Abridged translation of leaked audio of a meeting between Mekelle University Staff and Dr. Mulu Nega Head of “Interim Government of Tigray ” held on January 15th, 2021.
Full transcription and translation of audio available upon request to Tghat. We are very grateful for the transcription and translation team that makes our work of chronicling possible.
Dr. Mulu: Good morning. Today, we have Dr. Mitiku Haile, renowned professor and the founding President of Mekelle University, with us. We also have Dr. Abdelkadir, Vice President of Mekelle University. To all honorable faculty and staff present here today, I’d first like to say welcome. Today’s agenda is to discuss the current situation in Tigray and to exchange ideas. It is also necessary to discuss what the role of the university community should be. The people of Tigray are always living under fear and stress. It has been preached to the people that they have many enemies, that so and so are their enemies, and that they are encircled on all sides. That is the turning point. This is far from the truth. I have been following it. It is false. “It is unitary. It is this. It is that,” it [presumably TPLF] says on Dimtsi Woyane even though it was part of the system. I am telling the truth. All of us were left surprised. The idea of a pre-emptive strategy started there. Therefore, when you look at the situation, all of that was unnecessary if it had been about the people but it was about power. One should respect what everybody else has agreed to…
[Disruption from Audience]
[Audience continues to make sounds of protest] Order!! This is the problem. This is a university. You have to believe in ideas. Let us listen to each other’s ideas. You will be given a chance. Go if you’d like, anyone who wants can leave. The rest of us will continue. Going back to where we were, what was it that happened? As someone who was part of it, I’m telling the truth …it may not sit well with some people …they defected and then the whole game changed …
There is looting. There are many different forces that have entered. In all directions [disturbance] …this is …by the way sorry to say, those of you here [disruption from audience] should leave. It is your right to leave. If you disturb or yell, no one will listen to you. This has to be clear. Aimless bravado …if you are brave, you should go there and fight. Go and fight.
[disruption from Audience] …
Speakers from the Audience:
Speaker A. Questions that we have repeatedly asked in similar meetings have not been answered. If one asks what is 10 plus 1, and gets 50 as a response, that’s an answer. Even if they were to say 90, that’s also an answer [but it doesn’t mean it’s the truth]. We will keep asking the question until you tell us the truth. It is laughable and indicative of their disrespect to the [Tigrayan] people when some high officials of the Prosperity Party tell us not to ask questions that have been asked before [without offering the truth], or to say that Eritrean forces entered Tigray to better their lives. The Federal Government stated that no civilian died. However, most of us here have a family member that has been killed.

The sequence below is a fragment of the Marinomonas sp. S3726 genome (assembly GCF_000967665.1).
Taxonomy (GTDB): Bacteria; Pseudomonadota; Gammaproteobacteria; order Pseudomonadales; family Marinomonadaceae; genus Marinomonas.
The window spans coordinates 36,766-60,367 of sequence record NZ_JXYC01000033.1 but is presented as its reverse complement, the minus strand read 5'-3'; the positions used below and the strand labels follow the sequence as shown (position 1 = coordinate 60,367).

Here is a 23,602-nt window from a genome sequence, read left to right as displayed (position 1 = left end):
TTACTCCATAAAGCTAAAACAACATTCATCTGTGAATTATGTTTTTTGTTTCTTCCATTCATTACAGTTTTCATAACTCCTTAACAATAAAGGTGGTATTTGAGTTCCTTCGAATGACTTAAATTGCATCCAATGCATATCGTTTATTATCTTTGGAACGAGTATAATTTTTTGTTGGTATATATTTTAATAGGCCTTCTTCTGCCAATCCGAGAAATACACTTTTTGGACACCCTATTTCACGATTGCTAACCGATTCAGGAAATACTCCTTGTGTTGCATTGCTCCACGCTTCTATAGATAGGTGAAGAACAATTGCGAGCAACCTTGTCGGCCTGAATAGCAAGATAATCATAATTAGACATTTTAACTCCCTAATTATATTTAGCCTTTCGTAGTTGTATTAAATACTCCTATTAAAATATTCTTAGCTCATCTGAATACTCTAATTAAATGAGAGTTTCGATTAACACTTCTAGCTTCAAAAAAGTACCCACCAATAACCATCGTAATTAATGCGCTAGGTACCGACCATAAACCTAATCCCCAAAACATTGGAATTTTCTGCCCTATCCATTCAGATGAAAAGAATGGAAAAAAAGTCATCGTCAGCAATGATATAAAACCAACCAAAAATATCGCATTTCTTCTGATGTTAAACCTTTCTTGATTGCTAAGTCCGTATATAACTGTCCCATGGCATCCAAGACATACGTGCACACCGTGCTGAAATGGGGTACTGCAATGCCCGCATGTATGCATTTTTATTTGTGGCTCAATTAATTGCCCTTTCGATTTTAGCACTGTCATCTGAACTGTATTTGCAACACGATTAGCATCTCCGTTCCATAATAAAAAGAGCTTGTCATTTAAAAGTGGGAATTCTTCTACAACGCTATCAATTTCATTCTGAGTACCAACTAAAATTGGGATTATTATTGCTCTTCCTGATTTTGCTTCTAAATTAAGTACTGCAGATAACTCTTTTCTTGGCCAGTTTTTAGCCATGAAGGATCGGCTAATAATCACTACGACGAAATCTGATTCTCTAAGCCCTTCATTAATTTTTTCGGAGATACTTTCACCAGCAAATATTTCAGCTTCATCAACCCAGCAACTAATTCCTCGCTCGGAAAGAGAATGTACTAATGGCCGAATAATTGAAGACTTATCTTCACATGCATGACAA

Speaker B. Good morning. First, you did not show up to our meeting last time, for which I was expecting an apology. We thought we were having a meeting. We did not expect that you called us here to insult us. What I understand is, and this is my opinion, it looks like you invited us here to express one political party’s views and to criticize another political party. Not to discuss how we can go back to work or how to support the people of Tigray. The people of Tigray have not received any support thus far. Even the support that you speak of has been around Mekelle only. What we hear from family members who arrived here in Mekelle by foot or by other means, some of whom were shot at, is completely the opposite of what we hear from you or the Ethiopian media. We know what happened. Everyone here has been personally affected. How are we going to start work amidst what is happening? When we are disturbed internally, we are distracted by many different thoughts and worries, and we are living in an unstable country. Our conscience will not allow us to start work. How will those students that come, learn? And how will the teachers teach? Our minds are scattered. If you believe that university faculty and staff are better positioned within the community to have this conversation, I believe you also have to provide a better answer. I need to believe your answer in order to explain it to other people. This is not politics. The federal government [referring to Abiy’s speech] listed so many towns and cities and said that no civilians had died. However, most of us here have a family member that has been killed. This meeting should not be about instilling political thought. We should rather be discussing what we can do. Let’s leave the politics to the politicians. Since this is an academic institution, we would appreciate it if you do not talk to us about politics. Thank you!
Speaker C. Thank you. As the Professor said earlier, it is right and important to maintain order in a meeting. It is within our culture to conduct meetings with politeness. However, it is also important to express our thoughts, especially if they are accurate. Therefore, as mentioned by a brother earlier, the invasion by Eritrea is something that will not be forgotten even in a hundred years. Young civilians have either been killed or attacked. Everywhere Eritrean forces have entered, the youth have perished. Eritrean forces have committed atrocities that will not be forgotten for a hundred years. Who allowed them to enter? They have looted goods and property. Everything that we built and owned, even plates and mats woven by our mothers, has been taken. Who let Eritrea enter? Who can redress the atrocities? How will this issue be resolved? How will the people of Tigray be compensated? The most important question is “who allowed Eritrean forces in?”…